Children’s Programming

Story Time at Pioneer Memorial Library

Classes are offered throughout the year. Check back here for more information!

Classes Available:

Preschool (ages 3-5 yrs. old) – Tuesdays at 10:15 a.m.

Toddle Time (ages 18 mos.-3 years) – Wednesdays at 10:15 a.m.

Family Night (all ages) – Tuesdays at 7 p.m.

Our Story Times can be great fun and adults are asked to help by minimizing distractions during the sessions.

PLEASE arrive early, put away books and toys, turn off cell phones and refrain from conversation with other adults during poems and read-aloud’s, so that by setting the example, children will have a greater opportunity to learn from and enjoy the Story Time experience.

For more information about children’s programming or to enroll in Story Time stop by or call the library at 785-460-4470.

            Story Times at the Pioneer Memorial Library are designed to enrich and expand the preschool child’s interest in reading and learning activities. Story Times are offered several times during the year and address a variety of themes. Sessions are planned to give children an opportunity to hear a story, enjoy rhymes and music and participate in completing a simple project. Though Story Times are free, registration is requested in to help with program and space planning.

Parents, Grandparents, and Day Care Providers are encouraged to enroll their young child(ren) in these weekly sessions:

  • Toddle Time, geared for the child aged 15 months to 3 yrs., is a 20 minute session for the active toddler.
  • Preschool sessions are 30 minutes in length and are for 3-4-5 year old child. At this age, most children welcome the sharing of an additional story.
  • Family Night sessions follow the preschool format but are open to all members of the family. This is an opportunity for the school-aged child, working parent, and/or siblings to participate in Story Time.


Story Time snacks will be provided by the library through monetary donations from local organizations.

It’s All About Me!

Baby Lapsit Program @ Pioneer Memorial Library

10:15 a.m. in the Meeting Room

5 Sessions in total | Ages: Birth – 15 mos.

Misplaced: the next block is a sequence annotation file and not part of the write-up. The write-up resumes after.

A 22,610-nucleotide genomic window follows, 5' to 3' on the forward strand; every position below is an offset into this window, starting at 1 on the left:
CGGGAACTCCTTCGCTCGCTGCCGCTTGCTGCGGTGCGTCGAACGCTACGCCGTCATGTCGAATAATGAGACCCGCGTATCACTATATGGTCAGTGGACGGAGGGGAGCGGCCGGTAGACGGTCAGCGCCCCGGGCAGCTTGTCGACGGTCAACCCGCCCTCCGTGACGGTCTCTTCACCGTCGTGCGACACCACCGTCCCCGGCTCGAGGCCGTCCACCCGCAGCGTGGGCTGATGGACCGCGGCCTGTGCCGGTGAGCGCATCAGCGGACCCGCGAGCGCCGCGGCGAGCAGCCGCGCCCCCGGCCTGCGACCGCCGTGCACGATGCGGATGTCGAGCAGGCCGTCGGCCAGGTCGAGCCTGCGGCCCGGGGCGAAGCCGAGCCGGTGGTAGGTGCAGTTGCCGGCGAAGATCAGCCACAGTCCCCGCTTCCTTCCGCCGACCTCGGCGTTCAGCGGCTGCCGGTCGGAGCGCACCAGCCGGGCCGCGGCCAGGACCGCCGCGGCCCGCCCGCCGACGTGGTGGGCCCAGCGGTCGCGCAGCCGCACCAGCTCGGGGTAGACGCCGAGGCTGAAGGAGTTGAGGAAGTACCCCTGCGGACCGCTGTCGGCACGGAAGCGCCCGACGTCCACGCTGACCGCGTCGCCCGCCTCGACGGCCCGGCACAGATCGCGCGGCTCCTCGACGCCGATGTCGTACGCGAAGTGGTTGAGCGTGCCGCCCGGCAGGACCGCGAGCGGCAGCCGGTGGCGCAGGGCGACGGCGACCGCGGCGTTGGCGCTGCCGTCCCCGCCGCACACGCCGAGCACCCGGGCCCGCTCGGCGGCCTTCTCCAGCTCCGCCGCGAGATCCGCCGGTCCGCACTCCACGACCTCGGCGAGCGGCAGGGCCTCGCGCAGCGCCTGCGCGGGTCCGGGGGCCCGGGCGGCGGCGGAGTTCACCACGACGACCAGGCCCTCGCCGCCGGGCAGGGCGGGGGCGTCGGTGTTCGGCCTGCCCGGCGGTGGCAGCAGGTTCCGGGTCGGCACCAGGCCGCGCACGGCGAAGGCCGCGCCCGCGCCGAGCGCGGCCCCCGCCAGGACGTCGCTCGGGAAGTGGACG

Enrollment is limited and Registration is required

What do we know about early literacy?

          A child’s brain develops at an incredible rate during the first three years of life. A child’s experiences with language contribute to healthy brain development and lay the foundation for learning to read. Parents are indeed a child’s first and most important teachers.

          Researchers agree that children are more likely to become good readers if they start school with three sets of accomplishments: 1.) Oral language skills and phonological awareness – Children are able to comprehend and to express themselves with a wide range of words. They are able to distinguish the sounds as well as the meanings of the words. 2.) Print awareness and letter knowledge – Children have learned that the black and white letters on pages represent spoken words. They are able to read the letters of the alphabet. 3.) Motivation to learn and appreciation for literacy forms – Children have been exposed to a wide variety of literacy experiences and have learned to love books and stories.

        Set aside a special time each day to share a book with your child. Share books when you and your child are both in a relaxed mood. Reading even 5 or 10 minutes a day to young children helps them to get ready to read on their own.

Raising a Reader*:

          Begin when your child is born and read every day. Sing to your baby. Repeat nursery rhymes. Visit the library and attend their story times. Choose books with colorful pictures and simple words – or no words at all. Read with expression – or just tell the story to your own words. Hold the book so that your child can see the pictures clearly. Let your baby play with a book and turn the pages – board books are great. Point out the words by running your finger under then as you read – left to right. Create fun voices for characters and add personal touches to make the stories more unique. Encourage your toddler to point out objects, repeat words, and to talk about the story. Read your child’s favorite books over and over again. Tell stories about your family and your culture. Make books for your children from magazines or actual family photos – these are always a favorite. Let your children see that you read books to.

*Information from ALA Born to Read and Zero to Three

Learn about the 6×6 Ready to Read program at our library or at

For more information about the Baby Lap Sit program or Story Time, please get in touch with Judy Kleinsorge. Her contact information is on the Contact Us page.